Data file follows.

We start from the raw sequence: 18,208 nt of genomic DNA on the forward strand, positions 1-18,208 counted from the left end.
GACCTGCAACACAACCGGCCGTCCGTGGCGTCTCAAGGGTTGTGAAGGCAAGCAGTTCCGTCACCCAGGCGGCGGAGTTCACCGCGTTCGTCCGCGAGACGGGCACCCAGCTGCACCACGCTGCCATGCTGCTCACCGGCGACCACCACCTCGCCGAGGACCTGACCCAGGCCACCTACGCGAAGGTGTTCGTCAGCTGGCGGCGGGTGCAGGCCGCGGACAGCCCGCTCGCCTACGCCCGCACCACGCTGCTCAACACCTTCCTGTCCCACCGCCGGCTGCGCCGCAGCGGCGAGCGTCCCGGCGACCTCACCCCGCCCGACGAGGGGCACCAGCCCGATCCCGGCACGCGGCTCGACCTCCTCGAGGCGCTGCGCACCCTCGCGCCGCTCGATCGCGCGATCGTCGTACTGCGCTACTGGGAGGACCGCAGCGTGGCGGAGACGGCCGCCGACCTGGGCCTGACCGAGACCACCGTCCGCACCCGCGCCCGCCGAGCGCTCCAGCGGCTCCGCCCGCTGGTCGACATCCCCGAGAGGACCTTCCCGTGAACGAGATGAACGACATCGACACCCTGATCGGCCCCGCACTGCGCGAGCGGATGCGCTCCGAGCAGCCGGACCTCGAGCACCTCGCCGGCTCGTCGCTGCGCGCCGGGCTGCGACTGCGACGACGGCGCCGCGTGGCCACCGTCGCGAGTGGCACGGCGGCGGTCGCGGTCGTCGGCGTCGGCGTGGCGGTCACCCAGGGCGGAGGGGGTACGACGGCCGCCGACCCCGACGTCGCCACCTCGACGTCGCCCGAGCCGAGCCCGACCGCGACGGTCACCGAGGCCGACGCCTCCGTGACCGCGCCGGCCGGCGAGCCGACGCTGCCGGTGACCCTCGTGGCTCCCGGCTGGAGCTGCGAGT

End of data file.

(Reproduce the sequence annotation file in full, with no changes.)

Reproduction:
We start from the raw sequence: 18,208 nt of genomic DNA on the forward strand, positions 1-18,208 counted from the left end.
GACCTGCAACACAACCGGCCGTCCGTGGCGTCTCAAGGGTTGTGAAGGCAAGCAGTTCCGTCACCCAGGCGGCGGAGTTCACCGCGTTCGTCCGCGAGACGGGCACCCAGCTGCACCACGCTGCCATGCTGCTCACCGGCGACCACCACCTCGCCGAGGACCTGACCCAGGCCACCTACGCGAAGGTGTTCGTCAGCTGGCGGCGGGTGCAGGCCGCGGACAGCCCGCTCGCCTACGCCCGCACCACGCTGCTCAACACCTTCCTGTCCCACCGCCGGCTGCGCCGCAGCGGCGAGCGTCCCGGCGACCTCACCCCGCCCGACGAGGGGCACCAGCCCGATCCCGGCACGCGGCTCGACCTCCTCGAGGCGCTGCGCACCCTCGCGCCGCTCGATCGCGCGATCGTCGTACTGCGCTACTGGGAGGACCGCAGCGTGGCGGAGACGGCCGCCGACCTGGGCCTGACCGAGACCACCGTCCGCACCCGCGCCCGCCGAGCGCTCCAGCGGCTCCGCCCGCTGGTCGACATCCCCGAGAGGACCTTCCCGTGAACGAGATGAACGACATCGACACCCTGATCGGCCCCGCACTGCGCGAGCGGATGCGCTCCGAGCAGCCGGACCTCGAGCACCTCGCCGGCTCGTCGCTGCGCGCCGGGCTGCGACTGCGACGACGGCGCCGCGTGGCCACCGTCGCGAGTGGCACGGCGGCGGTCGCGGTCGTCGGCGTCGGCGTGGCGGTCACCCAGGGCGGAGGGGGTACGACGGCCGCCGACCCCGACGTCGCCACCTCGACGTCGCCCGAGCCGAGCCCGACCGCGACGGTCACCGAGGCCGACGCCTCCGTGACCGCGCCGGCCGGCGAGCCGACGCTGCCGGTGACCCTCGTGGCTCCCGGCTGGAGCTGCGAGT